Mary Willis, MD
- Neruological Institute
- Mellen Center for Multiple Sclerosis Treatment and Research
- Cleveland Clinic
Multiple sclerosis (MS) is a central nervous system disorder-that is, it affects the brain and spinal cord and spares the nerves and muscles that leave the spinal cord. MS is an inflammatory disorder in which infection-fighting white blood cells enter the nervous system and cause injury. It is a demyelinating disorder because the myelin sheath that protects nerves is stripped off during inflammation. When this happens, the nerves cannot conduct electricity as well as they should, causing various symptoms. Symptoms may be the type that come and go over time (relapsing-remitting MS) or progress over time (progressive MS). MS can happen to just about anyone and is long-term.
Since the first FDA approved medication became available in 1993, a total of nine other medications have received approval for the treatment of MS. Some medications can reduce the frequency and severity of symptoms in people with MS while some can slow the progression of certain types of MS. In addition to disease-modifying drugs, incorporating physical therapy, exercise and good nutrition will help create a balanced lifestyle for those living with the chronic illness.
Each person’s MS is different and you should work with your healthcare provider to identify a treatment plan that will help you achieve the best results. Dr. Willis will elaborate on how an effective treatment plan can slow the progression of the disease, decrease the number and severity of relapses, and reduce the accumulation of new lesions.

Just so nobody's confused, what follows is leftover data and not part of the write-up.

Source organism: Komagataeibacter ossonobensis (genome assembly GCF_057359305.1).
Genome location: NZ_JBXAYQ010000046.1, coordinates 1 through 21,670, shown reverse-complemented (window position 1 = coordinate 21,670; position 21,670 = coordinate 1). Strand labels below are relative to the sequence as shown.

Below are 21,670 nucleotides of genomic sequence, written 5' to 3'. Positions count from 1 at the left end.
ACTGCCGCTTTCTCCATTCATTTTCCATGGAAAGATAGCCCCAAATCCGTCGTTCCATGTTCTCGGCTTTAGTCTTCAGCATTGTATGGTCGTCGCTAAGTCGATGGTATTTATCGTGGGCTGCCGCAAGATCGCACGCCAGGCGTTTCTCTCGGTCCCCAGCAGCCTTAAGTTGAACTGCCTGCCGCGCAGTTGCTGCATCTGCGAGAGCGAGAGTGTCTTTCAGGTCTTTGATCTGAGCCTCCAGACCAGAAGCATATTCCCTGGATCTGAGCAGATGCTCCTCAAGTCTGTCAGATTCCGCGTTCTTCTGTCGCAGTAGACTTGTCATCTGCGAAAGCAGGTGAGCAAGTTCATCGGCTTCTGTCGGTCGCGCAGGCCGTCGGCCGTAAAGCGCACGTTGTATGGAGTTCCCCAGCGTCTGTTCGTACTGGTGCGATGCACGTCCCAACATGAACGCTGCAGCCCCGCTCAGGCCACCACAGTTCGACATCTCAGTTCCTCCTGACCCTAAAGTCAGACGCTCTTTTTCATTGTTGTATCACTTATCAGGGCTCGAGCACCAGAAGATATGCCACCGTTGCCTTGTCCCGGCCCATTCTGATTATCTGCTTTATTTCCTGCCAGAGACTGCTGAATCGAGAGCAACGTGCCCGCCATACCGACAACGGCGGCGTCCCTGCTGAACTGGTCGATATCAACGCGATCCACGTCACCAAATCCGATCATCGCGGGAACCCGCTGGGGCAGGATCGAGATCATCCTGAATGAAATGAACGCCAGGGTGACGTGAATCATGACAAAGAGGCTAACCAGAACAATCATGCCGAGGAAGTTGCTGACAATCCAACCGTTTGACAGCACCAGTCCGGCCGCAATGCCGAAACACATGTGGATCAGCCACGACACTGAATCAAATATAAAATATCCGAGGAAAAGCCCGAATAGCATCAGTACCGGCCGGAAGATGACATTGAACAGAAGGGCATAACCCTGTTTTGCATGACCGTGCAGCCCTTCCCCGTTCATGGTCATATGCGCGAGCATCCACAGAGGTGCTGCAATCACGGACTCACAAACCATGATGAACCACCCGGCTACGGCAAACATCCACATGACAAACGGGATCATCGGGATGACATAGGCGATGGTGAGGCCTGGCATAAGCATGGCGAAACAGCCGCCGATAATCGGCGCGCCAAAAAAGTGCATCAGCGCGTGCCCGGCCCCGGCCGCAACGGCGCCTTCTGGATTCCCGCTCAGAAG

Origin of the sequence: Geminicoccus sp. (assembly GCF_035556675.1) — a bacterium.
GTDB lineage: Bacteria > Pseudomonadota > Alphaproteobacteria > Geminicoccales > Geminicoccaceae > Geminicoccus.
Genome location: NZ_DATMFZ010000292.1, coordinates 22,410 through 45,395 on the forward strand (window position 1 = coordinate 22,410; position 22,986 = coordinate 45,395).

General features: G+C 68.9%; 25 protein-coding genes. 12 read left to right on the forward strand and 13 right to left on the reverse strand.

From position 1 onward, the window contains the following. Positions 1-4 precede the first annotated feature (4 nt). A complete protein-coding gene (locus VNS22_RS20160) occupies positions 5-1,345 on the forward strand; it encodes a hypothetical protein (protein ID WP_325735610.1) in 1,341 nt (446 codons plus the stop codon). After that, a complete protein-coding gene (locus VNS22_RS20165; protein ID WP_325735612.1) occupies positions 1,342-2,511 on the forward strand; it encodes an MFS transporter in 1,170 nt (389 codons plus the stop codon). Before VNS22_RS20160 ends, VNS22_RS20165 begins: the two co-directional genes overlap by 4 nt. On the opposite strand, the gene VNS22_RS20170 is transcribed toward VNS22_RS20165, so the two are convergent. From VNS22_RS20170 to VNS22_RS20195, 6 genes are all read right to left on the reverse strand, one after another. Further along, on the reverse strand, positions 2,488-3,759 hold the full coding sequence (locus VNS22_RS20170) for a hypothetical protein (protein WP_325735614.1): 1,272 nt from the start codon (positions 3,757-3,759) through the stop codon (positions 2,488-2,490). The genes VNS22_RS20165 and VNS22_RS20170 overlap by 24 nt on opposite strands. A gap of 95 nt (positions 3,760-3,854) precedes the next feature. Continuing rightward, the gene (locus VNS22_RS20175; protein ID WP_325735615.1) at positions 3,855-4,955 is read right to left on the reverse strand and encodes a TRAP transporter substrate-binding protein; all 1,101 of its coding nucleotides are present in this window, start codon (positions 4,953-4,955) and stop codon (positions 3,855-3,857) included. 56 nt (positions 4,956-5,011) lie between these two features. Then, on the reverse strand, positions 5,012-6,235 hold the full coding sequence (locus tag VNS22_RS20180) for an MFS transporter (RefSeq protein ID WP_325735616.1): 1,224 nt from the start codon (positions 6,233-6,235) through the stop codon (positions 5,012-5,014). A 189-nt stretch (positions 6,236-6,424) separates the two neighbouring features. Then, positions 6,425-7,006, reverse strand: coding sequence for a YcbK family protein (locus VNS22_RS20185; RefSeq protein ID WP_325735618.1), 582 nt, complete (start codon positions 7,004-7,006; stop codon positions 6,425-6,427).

As part of Cleveland Clinic’s Neurological Institute, the Mellen Center for Multiple Sclerosis offers state-of-the-art resources to provide the most advanced specialized care, supported by an extensive program of research and education. The Mellen Center is the largest and most comprehensive program for MS care and research worldwide, managing more than 20,000 patient visits every year. Basic and clinical research conducted at Cleveland Clinic sheds new light on MS every year.
Mary Willis, MD, is a Staff Neurologist in Cleveland Clinic’s Mellen Center for Multiple Sclerosis Treatment and Research. Dr. Willis completed her Clinical Neuroimmunology Fellowship at Cleveland Clinic’s Mellen Center for Multiple Sclerosis Treatment and Research in 2012. She is currently on the board of directors for the Multiple Sclerosis Association of America and a member of the National Multiple Sclerosis Society and the Consortium of Multiple Sclerosis Centers.
To make an appointment with Mary Willis, MD, or any of the other specialists in Cleveland Clinic’s Mellen Center, please call 216.444.8600, toll-free at 800.223.2273 (extension 48600) or visit us at clevelandclinic.org/mellen for more information.
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